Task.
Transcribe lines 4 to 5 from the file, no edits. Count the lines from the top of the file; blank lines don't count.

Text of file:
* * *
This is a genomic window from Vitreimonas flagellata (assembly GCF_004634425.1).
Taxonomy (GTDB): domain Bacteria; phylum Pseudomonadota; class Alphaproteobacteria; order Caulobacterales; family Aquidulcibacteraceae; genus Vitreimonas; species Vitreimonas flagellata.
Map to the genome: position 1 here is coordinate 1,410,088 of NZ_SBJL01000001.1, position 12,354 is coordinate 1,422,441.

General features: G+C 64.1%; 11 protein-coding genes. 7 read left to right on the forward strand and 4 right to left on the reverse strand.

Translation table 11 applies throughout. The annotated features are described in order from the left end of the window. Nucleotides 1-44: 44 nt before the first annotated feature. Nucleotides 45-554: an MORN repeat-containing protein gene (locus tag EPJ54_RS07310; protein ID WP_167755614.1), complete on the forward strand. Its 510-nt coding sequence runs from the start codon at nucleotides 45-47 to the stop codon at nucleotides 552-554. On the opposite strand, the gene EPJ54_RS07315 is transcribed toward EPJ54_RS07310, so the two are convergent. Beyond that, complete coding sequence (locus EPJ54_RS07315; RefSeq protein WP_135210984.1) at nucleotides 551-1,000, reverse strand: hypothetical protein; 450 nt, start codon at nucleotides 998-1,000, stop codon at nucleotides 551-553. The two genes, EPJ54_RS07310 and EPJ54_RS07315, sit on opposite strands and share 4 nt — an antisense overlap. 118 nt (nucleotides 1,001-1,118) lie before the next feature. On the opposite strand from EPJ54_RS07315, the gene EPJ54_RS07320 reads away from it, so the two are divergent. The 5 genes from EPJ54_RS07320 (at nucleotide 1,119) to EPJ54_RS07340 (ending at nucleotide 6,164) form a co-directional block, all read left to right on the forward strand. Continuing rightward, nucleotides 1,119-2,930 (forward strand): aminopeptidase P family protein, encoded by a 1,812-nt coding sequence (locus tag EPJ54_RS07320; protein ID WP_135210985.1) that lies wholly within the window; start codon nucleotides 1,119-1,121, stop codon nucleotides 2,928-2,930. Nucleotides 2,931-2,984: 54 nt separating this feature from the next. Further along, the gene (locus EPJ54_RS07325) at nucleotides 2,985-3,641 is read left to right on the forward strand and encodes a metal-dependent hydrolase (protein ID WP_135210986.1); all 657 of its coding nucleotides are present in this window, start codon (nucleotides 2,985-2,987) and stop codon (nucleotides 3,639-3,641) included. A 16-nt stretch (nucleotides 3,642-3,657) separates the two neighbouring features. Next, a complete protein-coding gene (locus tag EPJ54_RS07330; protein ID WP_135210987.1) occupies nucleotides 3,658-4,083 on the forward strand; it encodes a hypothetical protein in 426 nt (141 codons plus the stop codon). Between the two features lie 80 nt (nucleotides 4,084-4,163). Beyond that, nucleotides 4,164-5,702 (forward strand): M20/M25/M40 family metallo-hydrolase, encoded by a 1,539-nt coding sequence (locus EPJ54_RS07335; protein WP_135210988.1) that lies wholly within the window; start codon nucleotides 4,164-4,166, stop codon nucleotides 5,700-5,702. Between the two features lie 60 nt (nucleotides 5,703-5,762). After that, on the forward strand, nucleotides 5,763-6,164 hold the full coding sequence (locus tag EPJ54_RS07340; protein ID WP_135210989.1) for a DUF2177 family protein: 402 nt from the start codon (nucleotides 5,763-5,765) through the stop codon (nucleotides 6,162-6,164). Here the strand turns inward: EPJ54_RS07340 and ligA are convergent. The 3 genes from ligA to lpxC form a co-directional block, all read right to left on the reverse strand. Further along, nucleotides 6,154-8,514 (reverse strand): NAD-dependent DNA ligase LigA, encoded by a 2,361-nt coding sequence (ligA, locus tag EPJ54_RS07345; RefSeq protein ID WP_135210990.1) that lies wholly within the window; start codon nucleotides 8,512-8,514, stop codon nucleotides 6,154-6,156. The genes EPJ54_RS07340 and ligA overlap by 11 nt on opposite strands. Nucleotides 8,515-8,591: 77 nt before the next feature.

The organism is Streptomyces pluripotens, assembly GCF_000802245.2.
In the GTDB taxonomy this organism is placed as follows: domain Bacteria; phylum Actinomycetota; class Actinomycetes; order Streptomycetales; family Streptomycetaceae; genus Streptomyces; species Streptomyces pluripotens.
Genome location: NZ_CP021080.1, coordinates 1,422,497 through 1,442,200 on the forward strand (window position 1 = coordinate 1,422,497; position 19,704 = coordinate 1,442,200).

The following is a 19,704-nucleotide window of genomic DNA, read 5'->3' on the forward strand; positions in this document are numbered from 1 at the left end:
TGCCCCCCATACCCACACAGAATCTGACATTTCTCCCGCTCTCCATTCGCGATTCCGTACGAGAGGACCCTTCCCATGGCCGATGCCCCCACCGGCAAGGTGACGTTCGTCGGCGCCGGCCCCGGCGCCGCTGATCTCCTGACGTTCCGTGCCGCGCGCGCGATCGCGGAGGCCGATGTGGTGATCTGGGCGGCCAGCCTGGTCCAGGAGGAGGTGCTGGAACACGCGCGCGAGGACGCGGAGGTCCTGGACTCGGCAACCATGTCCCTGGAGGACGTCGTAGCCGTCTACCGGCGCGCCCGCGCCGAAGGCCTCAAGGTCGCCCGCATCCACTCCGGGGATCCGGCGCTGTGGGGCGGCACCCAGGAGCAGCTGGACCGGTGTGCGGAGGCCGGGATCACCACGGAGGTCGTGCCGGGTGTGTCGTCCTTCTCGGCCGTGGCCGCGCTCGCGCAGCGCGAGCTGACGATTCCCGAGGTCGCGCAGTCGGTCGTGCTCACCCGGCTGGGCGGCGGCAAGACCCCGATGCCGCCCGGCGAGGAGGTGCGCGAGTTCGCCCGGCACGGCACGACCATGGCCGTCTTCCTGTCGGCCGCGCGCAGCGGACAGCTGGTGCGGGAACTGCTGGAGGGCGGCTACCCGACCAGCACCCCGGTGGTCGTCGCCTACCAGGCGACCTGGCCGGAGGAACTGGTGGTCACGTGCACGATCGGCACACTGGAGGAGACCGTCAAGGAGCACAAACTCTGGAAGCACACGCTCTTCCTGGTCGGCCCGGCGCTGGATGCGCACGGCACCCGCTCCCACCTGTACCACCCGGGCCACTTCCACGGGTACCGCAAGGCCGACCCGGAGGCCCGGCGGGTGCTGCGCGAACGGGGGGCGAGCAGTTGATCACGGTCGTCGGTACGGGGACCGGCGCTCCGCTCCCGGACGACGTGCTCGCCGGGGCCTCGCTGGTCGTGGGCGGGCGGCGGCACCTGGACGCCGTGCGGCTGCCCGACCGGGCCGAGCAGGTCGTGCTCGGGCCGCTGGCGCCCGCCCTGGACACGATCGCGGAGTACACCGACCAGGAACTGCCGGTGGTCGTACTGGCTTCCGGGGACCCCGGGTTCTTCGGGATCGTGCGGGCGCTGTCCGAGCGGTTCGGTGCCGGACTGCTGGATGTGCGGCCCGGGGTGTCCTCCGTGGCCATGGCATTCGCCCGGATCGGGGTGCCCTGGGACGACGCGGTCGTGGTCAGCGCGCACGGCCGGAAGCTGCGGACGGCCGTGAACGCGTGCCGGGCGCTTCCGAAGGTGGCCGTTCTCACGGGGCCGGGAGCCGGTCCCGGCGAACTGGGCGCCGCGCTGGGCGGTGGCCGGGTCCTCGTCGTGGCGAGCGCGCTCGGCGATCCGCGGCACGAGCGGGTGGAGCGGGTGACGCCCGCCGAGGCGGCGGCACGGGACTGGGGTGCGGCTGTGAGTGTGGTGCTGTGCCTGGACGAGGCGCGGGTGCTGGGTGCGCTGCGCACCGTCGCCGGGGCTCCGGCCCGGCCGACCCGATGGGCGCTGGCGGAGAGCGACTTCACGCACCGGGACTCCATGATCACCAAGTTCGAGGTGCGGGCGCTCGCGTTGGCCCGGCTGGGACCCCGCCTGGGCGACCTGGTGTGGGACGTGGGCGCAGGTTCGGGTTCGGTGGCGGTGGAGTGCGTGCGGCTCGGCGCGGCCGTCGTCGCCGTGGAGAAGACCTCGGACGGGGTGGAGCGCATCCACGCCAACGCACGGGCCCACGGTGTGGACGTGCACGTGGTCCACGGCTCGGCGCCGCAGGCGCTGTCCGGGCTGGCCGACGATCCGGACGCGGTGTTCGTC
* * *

General features: G+C 64.1%; 11 protein-coding genes. 7 read left to right on the forward strand and 4 right to left on the reverse strand.

Translation table 11 applies throughout. The annotated features are described in order from the left end of the window. Nucleotides 1-44: 44 nt before the first annotated feature. Nucleotides 45-554: an MORN repeat-containing protein gene (locus tag EPJ54_RS07310; protein ID WP_167755614.1), complete on the forward strand. Its 510-nt coding sequence runs from the start codon at nucleotides 45-47 to the stop codon at nucleotides 552-554. On the opposite strand, the gene EPJ54_RS07315 is transcribed toward EPJ54_RS07310, so the two are convergent. Beyond that, complete coding sequence (locus EPJ54_RS07315; RefSeq protein WP_135210984.1) at nucleotides 551-1,000, reverse strand: hypothetical protein; 450 nt, start codon at nucleotides 998-1,000, stop codon at nucleotides 551-553. The two genes, EPJ54_RS07310 and EPJ54_RS07315, sit on opposite strands and share 4 nt — an antisense overlap. 118 nt (nucleotides 1,001-1,118) lie before the next feature. On the opposite strand from EPJ54_RS07315, the gene EPJ54_RS07320 reads away from it, so the two are divergent. The 5 genes from EPJ54_RS07320 (at nucleotide 1,119) to EPJ54_RS07340 (ending at nucleotide 6,164) form a co-directional block, all read left to right on the forward strand. Continuing rightward, nucleotides 1,119-2,930 (forward strand): aminopeptidase P family protein, encoded by a 1,812-nt coding sequence (locus tag EPJ54_RS07320; protein ID WP_135210985.1) that lies wholly within the window; start codon nucleotides 1,119-1,121, stop codon nucleotides 2,928-2,930. Nucleotides 2,931-2,984: 54 nt separating this feature from the next. Further along, the gene (locus EPJ54_RS07325) at nucleotides 2,985-3,641 is read left to right on the forward strand and encodes a metal-dependent hydrolase (protein ID WP_135210986.1); all 657 of its coding nucleotides are present in this window, start codon (nucleotides 2,985-2,987) and stop codon (nucleotides 3,639-3,641) included. A 16-nt stretch (nucleotides 3,642-3,657) separates the two neighbouring features. Next, a complete protein-coding gene (locus tag EPJ54_RS07330; protein ID WP_135210987.1) occupies nucleotides 3,658-4,083 on the forward strand; it encodes a hypothetical protein in 426 nt (141 codons plus the stop codon). Between the two features lie 80 nt (nucleotides 4,084-4,163). Beyond that, nucleotides 4,164-5,702 (forward strand): M20/M25/M40 family metallo-hydrolase, encoded by a 1,539-nt coding sequence (locus EPJ54_RS07335; protein WP_135210988.1) that lies wholly within the window; start codon nucleotides 4,164-4,166, stop codon nucleotides 5,700-5,702. Between the two features lie 60 nt (nucleotides 5,703-5,762). After that, on the forward strand, nucleotides 5,763-6,164 hold the full coding sequence (locus tag EPJ54_RS07340; protein ID WP_135210989.1) for a DUF2177 family protein: 402 nt from the start codon (nucleotides 5,763-5,765) through the stop codon (nucleotides 6,162-6,164). Here the strand turns inward: EPJ54_RS07340 and ligA are convergent. The 3 genes from ligA to lpxC form a co-directional block, all read right to left on the reverse strand. Further along, nucleotides 6,154-8,514 (reverse strand): NAD-dependent DNA ligase LigA, encoded by a 2,361-nt coding sequence (ligA, locus tag EPJ54_RS07345; RefSeq protein ID WP_135210990.1) that lies wholly within the window; start codon nucleotides 8,512-8,514, stop codon nucleotides 6,154-6,156. The genes EPJ54_RS07340 and ligA overlap by 11 nt on opposite strands. Nucleotides 8,515-8,591: 77 nt before the next feature.